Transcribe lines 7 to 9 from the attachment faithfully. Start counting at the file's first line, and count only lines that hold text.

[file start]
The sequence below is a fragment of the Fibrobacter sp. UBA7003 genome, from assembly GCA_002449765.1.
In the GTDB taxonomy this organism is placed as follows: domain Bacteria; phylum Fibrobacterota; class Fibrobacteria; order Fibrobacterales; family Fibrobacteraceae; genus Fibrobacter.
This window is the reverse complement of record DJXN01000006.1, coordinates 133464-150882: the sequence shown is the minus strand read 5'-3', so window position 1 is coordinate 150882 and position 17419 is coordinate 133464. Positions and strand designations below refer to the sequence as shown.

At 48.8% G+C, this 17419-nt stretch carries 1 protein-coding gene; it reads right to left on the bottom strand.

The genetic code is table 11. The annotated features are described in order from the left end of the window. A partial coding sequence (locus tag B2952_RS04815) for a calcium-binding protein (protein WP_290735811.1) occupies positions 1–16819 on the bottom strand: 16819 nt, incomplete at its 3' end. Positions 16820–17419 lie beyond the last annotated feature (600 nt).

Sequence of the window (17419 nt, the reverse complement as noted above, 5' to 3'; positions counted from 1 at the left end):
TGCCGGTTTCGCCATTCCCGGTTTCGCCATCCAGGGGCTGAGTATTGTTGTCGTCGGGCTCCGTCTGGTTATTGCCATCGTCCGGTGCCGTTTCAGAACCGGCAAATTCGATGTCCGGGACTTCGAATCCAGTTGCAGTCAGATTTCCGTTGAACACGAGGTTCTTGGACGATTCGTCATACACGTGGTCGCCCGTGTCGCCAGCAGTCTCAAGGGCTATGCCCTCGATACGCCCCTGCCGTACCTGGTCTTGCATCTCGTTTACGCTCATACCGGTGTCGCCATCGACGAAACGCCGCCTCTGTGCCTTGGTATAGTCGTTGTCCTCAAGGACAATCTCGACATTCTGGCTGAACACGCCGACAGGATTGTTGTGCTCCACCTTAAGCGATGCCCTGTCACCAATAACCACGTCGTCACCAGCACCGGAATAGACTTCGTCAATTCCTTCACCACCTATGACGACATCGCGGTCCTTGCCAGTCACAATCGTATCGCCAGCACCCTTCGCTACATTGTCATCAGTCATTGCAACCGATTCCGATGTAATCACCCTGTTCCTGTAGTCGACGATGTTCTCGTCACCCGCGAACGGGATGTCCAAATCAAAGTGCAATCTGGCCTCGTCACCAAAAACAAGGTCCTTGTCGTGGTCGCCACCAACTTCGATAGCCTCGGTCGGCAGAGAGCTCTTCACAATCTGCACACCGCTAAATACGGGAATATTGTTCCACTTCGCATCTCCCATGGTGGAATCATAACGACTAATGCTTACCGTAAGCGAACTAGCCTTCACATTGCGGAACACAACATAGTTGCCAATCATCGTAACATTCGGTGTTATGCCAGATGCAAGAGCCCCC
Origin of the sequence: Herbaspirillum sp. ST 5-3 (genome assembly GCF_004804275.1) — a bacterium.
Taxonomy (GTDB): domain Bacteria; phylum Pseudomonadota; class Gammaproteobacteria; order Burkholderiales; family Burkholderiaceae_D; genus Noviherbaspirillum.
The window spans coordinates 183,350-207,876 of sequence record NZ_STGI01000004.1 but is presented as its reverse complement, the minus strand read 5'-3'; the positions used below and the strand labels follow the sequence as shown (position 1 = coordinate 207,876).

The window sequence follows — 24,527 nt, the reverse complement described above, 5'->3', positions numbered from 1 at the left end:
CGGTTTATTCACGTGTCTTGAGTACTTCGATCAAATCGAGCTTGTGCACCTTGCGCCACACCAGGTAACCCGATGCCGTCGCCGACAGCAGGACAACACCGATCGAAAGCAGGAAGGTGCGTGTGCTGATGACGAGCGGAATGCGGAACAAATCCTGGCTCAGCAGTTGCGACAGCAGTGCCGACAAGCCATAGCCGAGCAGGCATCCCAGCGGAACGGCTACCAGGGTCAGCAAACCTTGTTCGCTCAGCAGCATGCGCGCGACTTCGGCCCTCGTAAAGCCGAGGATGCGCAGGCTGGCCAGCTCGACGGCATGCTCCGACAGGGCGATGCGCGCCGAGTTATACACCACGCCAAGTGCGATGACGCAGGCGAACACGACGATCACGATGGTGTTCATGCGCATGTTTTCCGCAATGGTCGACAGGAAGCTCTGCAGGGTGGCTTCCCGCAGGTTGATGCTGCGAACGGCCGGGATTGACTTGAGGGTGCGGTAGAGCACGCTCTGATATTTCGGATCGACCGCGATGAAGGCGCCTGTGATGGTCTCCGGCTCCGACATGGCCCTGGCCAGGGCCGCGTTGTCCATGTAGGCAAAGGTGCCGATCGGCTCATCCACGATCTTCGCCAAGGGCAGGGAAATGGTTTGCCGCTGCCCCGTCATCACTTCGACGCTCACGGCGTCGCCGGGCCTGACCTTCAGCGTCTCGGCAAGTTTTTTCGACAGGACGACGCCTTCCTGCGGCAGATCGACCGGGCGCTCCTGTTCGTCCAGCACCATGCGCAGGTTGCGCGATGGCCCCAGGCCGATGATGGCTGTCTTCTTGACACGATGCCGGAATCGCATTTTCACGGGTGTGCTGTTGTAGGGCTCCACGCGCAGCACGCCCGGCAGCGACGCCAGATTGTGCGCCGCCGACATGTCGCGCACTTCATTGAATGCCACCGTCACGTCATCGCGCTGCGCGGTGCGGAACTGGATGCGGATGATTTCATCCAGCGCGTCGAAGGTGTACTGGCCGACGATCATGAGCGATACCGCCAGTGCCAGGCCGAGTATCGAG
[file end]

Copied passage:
TGCCGGTTTCGCCATTCCCGGTTTCGCCATCCAGGGGCTGAGTATTGTTGTCGTCGGGCTCCGTCTGGTTATTGCCATCGTCCGGTGCCGTTTCAGAACCGGCAAATTCGATGTCCGGGACTTCGAATCCAGTTGCAGTCAGATTTCCGTTGAACACGAGGTTCTTGGACGATTCGTCATACACGTGGTCGCCCGTGTCGCCAGCAGTCTCAAGGGCTATGCCCTCGATACGCCCCTGCCGTACCTGGTCTTGCATCTCGTTTACGCTCATACCGGTGTCGCCATCGACGAAACGCCGCCTCTGTGCCTTGGTATAGTCGTTGTCCTCAAGGACAATCTCGACATTCTGGCTGAACACGCCGACAGGATTGTTGTGCTCCACCTTAAGCGATGCCCTGTCACCAATAACCACGTCGTCACCAGCACCGGAATAGACTTCGTCAATTCCTTCACCACCTATGACGACATCGCGGTCCTTGCCAGTCACAATCGTATCGCCAGCACCCTTCGCTACATTGTCATCAGTCATTGCAACCGATTCCGATGTAATCACCCTGTTCCTGTAGTCGACGATGTTCTCGTCACCCGCGAACGGGATGTCCAAATCAAAGTGCAATCTGGCCTCGTCACCAAAAACAAGGTCCTTGTCGTGGTCGCCACCAACTTCGATAGCCTCGGTCGGCAGAGAGCTCTTCACAATCTGCACACCGCTAAATACGGGAATATTGTTCCACTTCGCATCTCCCATGGTGGAATCATAACGACTAATGCTTACCGTAAGCGAACTAGCCTTCACATTGCGGAACACAACATAGTTGCCAATCATCGTAACATTCGGTGTTATGCCAGATGCAAGAGCCCCC
Origin of the sequence: Herbaspirillum sp. ST 5-3 (genome assembly GCF_004804275.1) — a bacterium.
Taxonomy (GTDB): domain Bacteria; phylum Pseudomonadota; class Gammaproteobacteria; order Burkholderiales; family Burkholderiaceae_D; genus Noviherbaspirillum.